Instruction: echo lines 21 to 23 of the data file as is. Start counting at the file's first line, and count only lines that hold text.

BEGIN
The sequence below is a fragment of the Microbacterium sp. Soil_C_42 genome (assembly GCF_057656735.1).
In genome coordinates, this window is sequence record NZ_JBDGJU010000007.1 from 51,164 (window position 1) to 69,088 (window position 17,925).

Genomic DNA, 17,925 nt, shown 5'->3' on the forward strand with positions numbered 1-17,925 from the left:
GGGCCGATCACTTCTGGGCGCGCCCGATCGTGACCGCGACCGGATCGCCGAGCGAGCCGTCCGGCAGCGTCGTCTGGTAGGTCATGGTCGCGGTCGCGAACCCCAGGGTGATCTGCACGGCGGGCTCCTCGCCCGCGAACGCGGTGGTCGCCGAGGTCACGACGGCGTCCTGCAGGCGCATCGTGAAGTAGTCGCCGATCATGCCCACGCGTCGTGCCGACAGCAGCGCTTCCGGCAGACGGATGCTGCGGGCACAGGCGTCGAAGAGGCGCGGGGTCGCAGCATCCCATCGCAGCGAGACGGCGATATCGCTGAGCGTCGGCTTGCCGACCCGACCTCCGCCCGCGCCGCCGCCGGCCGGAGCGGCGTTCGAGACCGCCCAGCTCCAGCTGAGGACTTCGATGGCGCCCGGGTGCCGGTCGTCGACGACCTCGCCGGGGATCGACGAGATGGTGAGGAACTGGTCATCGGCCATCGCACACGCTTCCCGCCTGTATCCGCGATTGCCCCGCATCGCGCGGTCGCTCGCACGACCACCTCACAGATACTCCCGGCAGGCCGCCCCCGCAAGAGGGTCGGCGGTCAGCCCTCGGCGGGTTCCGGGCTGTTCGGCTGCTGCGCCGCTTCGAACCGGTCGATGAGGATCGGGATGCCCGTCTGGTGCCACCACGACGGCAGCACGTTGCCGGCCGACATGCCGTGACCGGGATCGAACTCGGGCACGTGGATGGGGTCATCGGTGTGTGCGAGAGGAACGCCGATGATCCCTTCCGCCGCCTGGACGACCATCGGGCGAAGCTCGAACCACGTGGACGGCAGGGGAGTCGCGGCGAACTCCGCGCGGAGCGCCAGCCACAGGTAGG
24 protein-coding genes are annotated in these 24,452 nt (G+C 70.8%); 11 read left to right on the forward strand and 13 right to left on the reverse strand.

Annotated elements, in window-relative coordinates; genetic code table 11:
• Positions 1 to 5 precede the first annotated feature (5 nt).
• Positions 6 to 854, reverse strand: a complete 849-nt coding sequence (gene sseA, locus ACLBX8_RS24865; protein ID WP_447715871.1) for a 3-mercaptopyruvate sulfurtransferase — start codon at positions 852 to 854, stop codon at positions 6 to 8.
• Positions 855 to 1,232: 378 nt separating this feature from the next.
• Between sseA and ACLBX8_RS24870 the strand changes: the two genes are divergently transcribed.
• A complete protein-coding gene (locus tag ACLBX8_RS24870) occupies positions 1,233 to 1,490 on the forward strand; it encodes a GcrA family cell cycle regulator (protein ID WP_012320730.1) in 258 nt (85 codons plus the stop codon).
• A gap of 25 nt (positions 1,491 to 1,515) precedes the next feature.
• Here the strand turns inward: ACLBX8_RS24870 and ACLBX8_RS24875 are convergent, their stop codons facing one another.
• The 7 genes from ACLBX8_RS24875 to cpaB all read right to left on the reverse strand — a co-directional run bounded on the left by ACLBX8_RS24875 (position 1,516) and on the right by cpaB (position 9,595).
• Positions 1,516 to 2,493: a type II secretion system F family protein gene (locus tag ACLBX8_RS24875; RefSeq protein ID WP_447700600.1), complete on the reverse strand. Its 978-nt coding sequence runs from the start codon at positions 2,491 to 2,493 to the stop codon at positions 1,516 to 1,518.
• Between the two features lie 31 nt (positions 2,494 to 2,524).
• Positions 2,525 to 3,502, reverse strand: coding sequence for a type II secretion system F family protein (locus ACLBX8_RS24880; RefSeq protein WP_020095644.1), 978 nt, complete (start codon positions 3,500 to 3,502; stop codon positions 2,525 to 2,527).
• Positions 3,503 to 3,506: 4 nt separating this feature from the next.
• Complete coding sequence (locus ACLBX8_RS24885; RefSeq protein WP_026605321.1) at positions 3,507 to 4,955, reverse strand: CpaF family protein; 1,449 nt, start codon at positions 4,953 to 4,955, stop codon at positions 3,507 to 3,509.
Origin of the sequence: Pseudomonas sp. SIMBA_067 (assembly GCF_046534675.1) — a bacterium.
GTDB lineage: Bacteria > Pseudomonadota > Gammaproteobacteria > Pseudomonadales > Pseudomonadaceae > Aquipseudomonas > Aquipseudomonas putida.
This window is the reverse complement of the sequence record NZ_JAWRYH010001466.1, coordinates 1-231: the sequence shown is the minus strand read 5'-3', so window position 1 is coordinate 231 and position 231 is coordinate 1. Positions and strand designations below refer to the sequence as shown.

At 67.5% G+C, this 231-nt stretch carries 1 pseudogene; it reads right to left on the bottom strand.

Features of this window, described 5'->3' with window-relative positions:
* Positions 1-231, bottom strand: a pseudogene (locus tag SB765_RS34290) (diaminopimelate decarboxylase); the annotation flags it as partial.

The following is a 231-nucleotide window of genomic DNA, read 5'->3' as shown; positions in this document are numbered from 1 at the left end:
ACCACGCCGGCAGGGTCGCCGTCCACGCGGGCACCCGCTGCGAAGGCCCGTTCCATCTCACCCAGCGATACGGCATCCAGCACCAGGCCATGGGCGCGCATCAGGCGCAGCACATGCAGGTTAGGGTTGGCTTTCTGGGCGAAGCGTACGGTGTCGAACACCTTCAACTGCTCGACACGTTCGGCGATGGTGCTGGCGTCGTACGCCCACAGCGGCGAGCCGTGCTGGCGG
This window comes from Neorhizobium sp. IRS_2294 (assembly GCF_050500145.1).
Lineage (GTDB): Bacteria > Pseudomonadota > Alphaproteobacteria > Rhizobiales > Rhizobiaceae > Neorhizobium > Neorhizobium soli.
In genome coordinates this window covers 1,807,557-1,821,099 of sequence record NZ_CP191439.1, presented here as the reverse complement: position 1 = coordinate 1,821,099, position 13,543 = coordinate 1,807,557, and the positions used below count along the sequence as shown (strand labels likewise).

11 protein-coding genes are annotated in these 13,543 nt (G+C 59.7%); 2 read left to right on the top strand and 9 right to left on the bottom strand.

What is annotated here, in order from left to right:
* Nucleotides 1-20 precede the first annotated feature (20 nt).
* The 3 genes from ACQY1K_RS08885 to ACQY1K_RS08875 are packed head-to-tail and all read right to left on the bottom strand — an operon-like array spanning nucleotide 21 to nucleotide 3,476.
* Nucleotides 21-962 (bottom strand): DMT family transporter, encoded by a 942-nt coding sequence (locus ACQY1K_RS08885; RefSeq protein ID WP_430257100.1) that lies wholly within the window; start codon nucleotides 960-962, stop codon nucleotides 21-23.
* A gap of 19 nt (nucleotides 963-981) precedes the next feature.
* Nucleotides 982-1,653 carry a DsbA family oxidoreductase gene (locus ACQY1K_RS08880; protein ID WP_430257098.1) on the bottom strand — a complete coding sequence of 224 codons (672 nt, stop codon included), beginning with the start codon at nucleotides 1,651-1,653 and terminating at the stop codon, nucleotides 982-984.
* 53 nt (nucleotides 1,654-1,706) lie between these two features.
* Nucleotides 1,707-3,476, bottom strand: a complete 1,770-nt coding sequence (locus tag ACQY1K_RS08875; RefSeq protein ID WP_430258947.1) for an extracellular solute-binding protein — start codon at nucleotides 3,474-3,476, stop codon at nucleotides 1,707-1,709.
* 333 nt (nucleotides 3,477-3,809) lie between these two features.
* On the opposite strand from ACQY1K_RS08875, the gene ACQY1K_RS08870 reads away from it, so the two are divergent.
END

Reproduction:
GTDB lineage: Bacteria > Pseudomonadota > Gammaproteobacteria > Pseudomonadales > Pseudomonadaceae > Aquipseudomonas > Aquipseudomonas putida.
This window is the reverse complement of the sequence record NZ_JAWRYH010001466.1, coordinates 1-231: the sequence shown is the minus strand read 5'-3', so window position 1 is coordinate 231 and position 231 is coordinate 1. Positions and strand designations below refer to the sequence as shown.

At 67.5% G+C, this 231-nt stretch carries 1 pseudogene; it reads right to left on the bottom strand.